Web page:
The sequencing reads were assigned to 437 OTUs in the ESCC group, 446 OTUs in the Dysplasia group, and 471 OTUs in the Control group. To evaluate the diversity and richness of bacterial types in the samples, Chao1 and Shannon indices were calculated. Observed mean values of Chao1 and Shannon indices were 120.8 and 3.4 for the ESCC group, 129.1 and 3.6 for the Dysplasia group, and 147.2 and 3.7 for the Control group, respectively. Tests for difference in OTU diversity and richness, measured by both mean Chao1 and Shannon indices showed significant differences for ESCC vs Control (P<0.001) and ESCC vs Dysplasia (P<0.01) (Table 2). At low depth, indices of Chao1, Shannon and mean numbers of OTUs increased sharply in all groups, however, the curves leveled off gradually with the increasing sequencing depth. The differences were always significant among three study groups, even at lower depth (S1 Fig).

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Table 2. Measurements and comparisons of alpha diversity in esophageal squamous cell carcinoma (ESCC), dysplasia control and healthy control (Control) groups.

https://doi.org/10.1371/journal.pone.0143603.t002

For the overall bacterial community, OTUs were assigned to 12 Phyla and 44 Genera based on the Greengenes database (removing the rare taxa of mean abundance < 0.01%). Phyla composition was consistent across three groups. The five most abundant phyla were the following: Bacteroidetes (49.5%, 42.6% and 38.9% in the ESCC, Dysplasia and Control groups, respectively), Firmicutes (34.9%, 30.3% and 35.7%), Proteobacteria (5.9%, 15.1% and 12.7%), Fusobacteria (4.1%, 6.0% and 4.6%) and Actinobacteria (1.8%, 2.6% and 3.1%). Fig 2 summarizes the most abundant phyla, representing 80~95% of the bacteria in each sample among the three groups.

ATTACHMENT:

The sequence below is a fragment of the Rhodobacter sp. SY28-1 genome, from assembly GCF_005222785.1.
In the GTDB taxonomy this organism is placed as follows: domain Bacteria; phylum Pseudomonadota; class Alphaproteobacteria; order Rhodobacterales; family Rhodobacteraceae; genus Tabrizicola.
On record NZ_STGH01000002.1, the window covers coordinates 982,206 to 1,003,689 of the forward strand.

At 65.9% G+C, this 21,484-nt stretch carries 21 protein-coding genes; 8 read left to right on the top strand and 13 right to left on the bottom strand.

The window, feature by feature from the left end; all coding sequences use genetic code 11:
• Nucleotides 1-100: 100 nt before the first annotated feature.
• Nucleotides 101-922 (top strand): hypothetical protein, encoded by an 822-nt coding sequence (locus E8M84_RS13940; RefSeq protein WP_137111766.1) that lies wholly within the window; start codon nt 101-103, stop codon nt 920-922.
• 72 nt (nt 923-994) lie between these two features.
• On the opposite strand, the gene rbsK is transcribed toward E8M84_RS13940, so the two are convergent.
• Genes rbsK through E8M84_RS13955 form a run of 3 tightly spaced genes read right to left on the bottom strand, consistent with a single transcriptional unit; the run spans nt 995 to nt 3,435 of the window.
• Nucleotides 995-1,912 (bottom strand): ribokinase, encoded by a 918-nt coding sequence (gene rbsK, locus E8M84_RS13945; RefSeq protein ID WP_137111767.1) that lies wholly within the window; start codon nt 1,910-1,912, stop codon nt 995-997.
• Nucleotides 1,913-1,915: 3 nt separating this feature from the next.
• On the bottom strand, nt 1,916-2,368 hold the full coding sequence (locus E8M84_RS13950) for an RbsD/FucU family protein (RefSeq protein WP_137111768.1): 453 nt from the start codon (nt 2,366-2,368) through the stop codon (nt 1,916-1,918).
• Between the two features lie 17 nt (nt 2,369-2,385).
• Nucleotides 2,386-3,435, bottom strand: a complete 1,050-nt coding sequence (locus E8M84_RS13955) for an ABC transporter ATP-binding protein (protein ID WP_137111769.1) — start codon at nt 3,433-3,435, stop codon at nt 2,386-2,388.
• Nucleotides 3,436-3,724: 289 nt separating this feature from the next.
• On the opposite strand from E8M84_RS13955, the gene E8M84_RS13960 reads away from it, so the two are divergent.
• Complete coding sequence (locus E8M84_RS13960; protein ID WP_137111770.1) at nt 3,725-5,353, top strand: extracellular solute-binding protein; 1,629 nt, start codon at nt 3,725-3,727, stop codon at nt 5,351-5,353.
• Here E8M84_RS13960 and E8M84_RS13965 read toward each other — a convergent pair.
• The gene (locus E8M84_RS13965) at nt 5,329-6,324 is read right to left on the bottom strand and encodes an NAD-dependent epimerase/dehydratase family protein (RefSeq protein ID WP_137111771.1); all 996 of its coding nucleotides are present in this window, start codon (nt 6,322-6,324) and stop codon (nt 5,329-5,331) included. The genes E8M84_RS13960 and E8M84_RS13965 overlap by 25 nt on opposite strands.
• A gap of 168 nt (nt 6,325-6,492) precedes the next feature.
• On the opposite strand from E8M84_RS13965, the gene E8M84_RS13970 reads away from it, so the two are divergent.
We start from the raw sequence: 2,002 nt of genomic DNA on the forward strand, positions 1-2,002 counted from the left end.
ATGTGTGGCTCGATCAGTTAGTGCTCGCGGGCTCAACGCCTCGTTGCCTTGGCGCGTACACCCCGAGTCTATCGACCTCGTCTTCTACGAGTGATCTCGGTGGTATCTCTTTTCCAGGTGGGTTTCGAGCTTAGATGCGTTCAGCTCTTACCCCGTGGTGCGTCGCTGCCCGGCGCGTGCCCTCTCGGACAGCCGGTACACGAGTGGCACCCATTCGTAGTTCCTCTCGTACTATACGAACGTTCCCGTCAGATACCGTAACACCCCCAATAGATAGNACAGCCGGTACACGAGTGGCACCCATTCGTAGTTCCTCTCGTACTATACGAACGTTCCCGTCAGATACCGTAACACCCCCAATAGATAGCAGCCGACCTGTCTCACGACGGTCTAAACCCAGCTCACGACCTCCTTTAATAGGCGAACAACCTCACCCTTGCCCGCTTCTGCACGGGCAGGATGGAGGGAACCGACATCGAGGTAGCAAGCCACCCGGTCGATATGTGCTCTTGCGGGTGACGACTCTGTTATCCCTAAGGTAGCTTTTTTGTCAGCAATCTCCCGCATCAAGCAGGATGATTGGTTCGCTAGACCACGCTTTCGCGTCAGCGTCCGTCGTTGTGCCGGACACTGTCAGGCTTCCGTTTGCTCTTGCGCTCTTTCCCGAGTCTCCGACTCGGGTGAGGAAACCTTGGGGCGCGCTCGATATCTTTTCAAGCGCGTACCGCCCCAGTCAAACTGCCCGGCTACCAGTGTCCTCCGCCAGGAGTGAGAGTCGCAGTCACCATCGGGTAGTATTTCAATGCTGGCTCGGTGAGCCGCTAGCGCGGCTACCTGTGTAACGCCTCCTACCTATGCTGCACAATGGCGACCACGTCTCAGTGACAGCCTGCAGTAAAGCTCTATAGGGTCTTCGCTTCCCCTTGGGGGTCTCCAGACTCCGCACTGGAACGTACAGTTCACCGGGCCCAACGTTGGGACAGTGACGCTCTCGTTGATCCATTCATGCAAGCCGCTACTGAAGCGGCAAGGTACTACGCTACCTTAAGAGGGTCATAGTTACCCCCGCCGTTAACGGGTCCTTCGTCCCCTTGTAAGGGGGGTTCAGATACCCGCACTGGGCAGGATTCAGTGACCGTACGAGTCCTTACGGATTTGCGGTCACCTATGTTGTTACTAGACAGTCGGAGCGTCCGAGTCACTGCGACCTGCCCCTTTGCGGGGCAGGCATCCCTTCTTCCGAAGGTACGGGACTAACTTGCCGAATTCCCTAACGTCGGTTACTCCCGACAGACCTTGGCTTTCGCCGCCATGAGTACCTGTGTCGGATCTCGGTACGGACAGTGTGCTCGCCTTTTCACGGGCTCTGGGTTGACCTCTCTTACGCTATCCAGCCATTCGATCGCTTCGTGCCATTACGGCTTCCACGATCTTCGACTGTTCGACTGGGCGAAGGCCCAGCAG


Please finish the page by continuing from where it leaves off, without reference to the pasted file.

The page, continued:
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Fig 2. Abundances of microbiota in esophageal squamous cell carcinoma (ESCC), dysplasia control and healthy control (Control) groups at phylum level.

https://doi.org/10.1371/journal.pone.0143603.g002

In a genus-based analysis, we compared ESCC, dysplasia and control subjects for presence and relative abundance of each specific genus (Table 3). Compared to healthy controls, decreased carriages of several genera in ESCC subjects were found, including Megasphaera, Aggregatibacter, Atopobium, Lautropia, Actinobacillus, Bulleidia, Catonella, Filifactor, Corynebacterium, TG5, Acholeplasma, Moryella, Butyrivibrio, Dialister, Peptococcus, and Cardiobacterium. These differences remained for genera, Lautropia, Bulleidia, Catonella, Corynebacterium, Moryella, Peptococcus and Cardiobacterium, when comparing ESCC vs. dysplasia subjects. Based on relative abundance, the most predominant genera (>5% in the healthy control group) were Prevotella (42.4%, 38.4% and 36.1% in the ESCC, Dysplasia and Control groups, respectively), Streptococcus (21.9%, 14.5% and 16.1%), Veillonella (7.3%, 10.5% and 13.2%), and Porphyromonas (8.9%, 7.0% and 6.5%). Testing for differences in genera abundance revealed an increased level of colonization of members of Prevotella (PFDR-adjusted<0.001), Streptococcus (PFDR-adjusted<0.001) and Porphyromonas (PFDR-adjusted<0.001), and a decreased level of most other genera in the ESCC group compared to non-ESCC groups, although for those genera with a low relative abundance the patterns were not clear.

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Table 3. Prevalence and relative abundance of genera in esophageal squamous cell carcinoma (ESCC), dysplasia control (Dysplasia) and healthy control (Control) groups.

https://doi.org/10.1371/journal.pone.0143603.t003